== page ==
The Port of Miami operates in waters specifically designated by the state as “outstanding Florida water.” Biscayne Bay is an “aquatic preserve.” The port is not on a working river like Savannah. We have beaches, recreation, and even some very expensive residential real estate within a half-mile of our port. The port shares the water with dolphins and manatees. Turtles nest nearby on Virginia Key.
Who said that adding more behemoth ships is a good thing for the people of Miami? Each ship -- akin to a floating apartment complex with a couple of thousand bathrooms, photo labs, x-ray chemicals, fuel, copper-based bottom paint, and cargo -- puts stress on the bay. Some of that pollution is finding its way into the water, according to government reports. Even if you have 1000 inspectors, you can't stop the pollution from ships and the wear and tear on the bay that the port's increased activity will cause. Biscayne Bay will silently relent to the quest for profit from the greedy.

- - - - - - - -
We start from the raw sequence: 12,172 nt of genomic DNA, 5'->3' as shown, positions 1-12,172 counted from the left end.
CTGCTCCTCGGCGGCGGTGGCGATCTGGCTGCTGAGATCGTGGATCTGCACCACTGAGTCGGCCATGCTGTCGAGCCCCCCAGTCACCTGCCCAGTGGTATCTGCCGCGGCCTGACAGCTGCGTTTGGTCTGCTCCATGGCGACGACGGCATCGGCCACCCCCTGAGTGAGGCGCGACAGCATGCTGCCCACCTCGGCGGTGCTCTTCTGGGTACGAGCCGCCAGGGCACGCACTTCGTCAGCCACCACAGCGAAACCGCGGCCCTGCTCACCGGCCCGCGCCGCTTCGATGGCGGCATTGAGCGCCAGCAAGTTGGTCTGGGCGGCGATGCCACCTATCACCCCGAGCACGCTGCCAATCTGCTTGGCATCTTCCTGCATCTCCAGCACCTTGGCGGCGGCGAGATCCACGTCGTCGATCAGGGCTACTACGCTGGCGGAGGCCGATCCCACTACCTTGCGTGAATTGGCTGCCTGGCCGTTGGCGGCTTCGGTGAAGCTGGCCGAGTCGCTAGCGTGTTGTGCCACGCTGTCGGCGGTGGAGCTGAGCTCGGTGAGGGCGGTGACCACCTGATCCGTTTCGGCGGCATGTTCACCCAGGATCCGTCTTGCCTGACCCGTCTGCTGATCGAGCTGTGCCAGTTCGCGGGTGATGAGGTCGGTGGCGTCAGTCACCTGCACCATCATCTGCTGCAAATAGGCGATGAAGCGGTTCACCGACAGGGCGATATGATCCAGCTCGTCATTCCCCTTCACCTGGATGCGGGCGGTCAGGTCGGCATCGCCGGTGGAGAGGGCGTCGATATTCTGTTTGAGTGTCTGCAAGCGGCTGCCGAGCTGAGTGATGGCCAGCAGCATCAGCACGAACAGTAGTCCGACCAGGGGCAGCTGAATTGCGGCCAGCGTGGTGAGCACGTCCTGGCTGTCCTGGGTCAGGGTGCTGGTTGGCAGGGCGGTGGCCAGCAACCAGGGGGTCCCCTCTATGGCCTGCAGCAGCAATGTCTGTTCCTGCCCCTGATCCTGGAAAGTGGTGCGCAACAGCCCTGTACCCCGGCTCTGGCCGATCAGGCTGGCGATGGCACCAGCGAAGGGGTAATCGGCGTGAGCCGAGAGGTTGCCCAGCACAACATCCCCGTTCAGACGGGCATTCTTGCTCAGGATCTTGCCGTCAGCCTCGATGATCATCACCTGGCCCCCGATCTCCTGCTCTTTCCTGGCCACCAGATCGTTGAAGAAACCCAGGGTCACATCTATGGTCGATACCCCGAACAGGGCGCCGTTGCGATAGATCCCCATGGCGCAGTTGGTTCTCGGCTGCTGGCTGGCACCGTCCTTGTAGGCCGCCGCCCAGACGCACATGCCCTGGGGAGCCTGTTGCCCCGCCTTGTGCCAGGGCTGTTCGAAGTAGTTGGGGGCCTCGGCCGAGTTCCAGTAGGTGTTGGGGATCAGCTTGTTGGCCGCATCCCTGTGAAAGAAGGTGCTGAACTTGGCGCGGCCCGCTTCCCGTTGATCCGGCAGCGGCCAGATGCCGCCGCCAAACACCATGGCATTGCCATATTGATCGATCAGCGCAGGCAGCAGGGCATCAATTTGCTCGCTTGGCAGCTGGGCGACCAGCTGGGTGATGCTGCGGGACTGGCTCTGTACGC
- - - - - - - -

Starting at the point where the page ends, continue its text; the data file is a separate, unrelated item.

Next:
What kind of community tolerates such chronic abuse? Have we all just given up, resigned ourselves to one environmental loss after another? Here in Miami, turning a blind eye to the environment seems to be a requirement for public office and a qualification for big campaign contributions.
In twenty years the children of today's public officials will be looking for a place to picnic and swim. But by that time Biscayne Bay will be bustling with commerce and the water quality will be good for little more than depiction on postcards. Tourists will fly to Miami and catch connections to other destinations that haven't been despoiled. The cruise lines won't complain, of course, and port-related businesses will be happy when the last pesky environmentalist citizen has thrown in the towel. This will be the legacy of the moms and dads who now hold power in government.
The culture of exploitation in Miami-Dade and the City of Miami is shameful. Thanks to New Times for at least putting it on record for the world to see.